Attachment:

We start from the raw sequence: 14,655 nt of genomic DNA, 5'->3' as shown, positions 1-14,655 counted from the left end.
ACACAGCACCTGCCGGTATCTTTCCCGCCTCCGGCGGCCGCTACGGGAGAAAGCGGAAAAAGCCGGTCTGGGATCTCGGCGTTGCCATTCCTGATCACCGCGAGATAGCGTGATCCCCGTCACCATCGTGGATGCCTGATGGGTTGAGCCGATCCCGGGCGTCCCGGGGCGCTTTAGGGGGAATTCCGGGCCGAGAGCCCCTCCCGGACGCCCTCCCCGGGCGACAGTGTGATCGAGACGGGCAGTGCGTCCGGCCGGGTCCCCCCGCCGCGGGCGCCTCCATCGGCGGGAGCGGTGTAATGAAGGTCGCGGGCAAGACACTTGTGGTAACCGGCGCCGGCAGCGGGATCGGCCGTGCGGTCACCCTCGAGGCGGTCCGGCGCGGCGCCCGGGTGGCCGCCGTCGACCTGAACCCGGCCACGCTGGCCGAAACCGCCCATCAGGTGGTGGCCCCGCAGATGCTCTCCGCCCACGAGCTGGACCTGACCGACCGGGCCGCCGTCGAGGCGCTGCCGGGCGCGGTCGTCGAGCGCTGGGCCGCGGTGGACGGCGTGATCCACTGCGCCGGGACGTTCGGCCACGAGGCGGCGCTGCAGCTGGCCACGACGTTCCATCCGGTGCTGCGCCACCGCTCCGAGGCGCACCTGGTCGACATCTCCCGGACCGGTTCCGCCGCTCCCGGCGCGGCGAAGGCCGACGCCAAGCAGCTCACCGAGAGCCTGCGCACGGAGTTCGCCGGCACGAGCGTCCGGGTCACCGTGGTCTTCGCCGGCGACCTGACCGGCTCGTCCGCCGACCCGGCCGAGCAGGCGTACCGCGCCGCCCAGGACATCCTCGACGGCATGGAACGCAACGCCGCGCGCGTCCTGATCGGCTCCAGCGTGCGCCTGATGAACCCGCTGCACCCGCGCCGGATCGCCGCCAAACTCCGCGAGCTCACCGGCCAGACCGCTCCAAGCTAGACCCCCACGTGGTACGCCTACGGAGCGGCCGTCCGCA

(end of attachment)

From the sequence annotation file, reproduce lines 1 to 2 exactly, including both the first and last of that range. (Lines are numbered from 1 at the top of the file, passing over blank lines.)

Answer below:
We start from the raw sequence: 14,655 nt of genomic DNA, 5'->3' as shown, positions 1-14,655 counted from the left end.
ACACAGCACCTGCCGGTATCTTTCCCGCCTCCGGCGGCCGCTACGGGAGAAAGCGGAAAAAGCCGGTCTGGGATCTCGGCGTTGCCATTCCTGATCACCGCGAGATAGCGTGATCCCCGTCACCATCGTGGATGCCTGATGGGTTGAGCCGATCCCGGGCGTCCCGGGGCGCTTTAGGGGGAATTCCGGGCCGAGAGCCCCTCCCGGACGCCCTCCCCGGGCGACAGTGTGATCGAGACGGGCAGTGCGTCCGGCCGGGTCCCCCCGCCGCGGGCGCCTCCATCGGCGGGAGCGGTGTAATGAAGGTCGCGGGCAAGACACTTGTGGTAACCGGCGCCGGCAGCGGGATCGGCCGTGCGGTCACCCTCGAGGCGGTCCGGCGCGGCGCCCGGGTGGCCGCCGTCGACCTGAACCCGGCCACGCTGGCCGAAACCGCCCATCAGGTGGTGGCCCCGCAGATGCTCTCCGCCCACGAGCTGGACCTGACCGACCGGGCCGCCGTCGAGGCGCTGCCGGGCGCGGTCGTCGAGCGCTGGGCCGCGGTGGACGGCGTGATCCACTGCGCCGGGACGTTCGGCCACGAGGCGGCGCTGCAGCTGGCCACGACGTTCCATCCGGTGCTGCGCCACCGCTCCGAGGCGCACCTGGTCGACATCTCCCGGACCGGTTCCGCCGCTCCCGGCGCGGCGAAGGCCGACGCCAAGCAGCTCACCGAGAGCCTGCGCACGGAGTTCGCCGGCACGAGCGTCCGGGTCACCGTGGTCTTCGCCGGCGACCTGACCGGCTCGTCCGCCGACCCGGCCGAGCAGGCGTACCGCGCCGCCCAGGACATCCTCGACGGCATGGAACGCAACGCCGCGCGCGTCCTGATCGGCTCCAGCGTGCGCCTGATGAACCCGCTGCACCCGCGCCGGATCGCCGCCAAACTCCGCGAGCTCACCGGCCAGACCGCTCCAAGCTAGACCCCCACGTGGTACGCCTACGGAGCGGCCGTCCGCA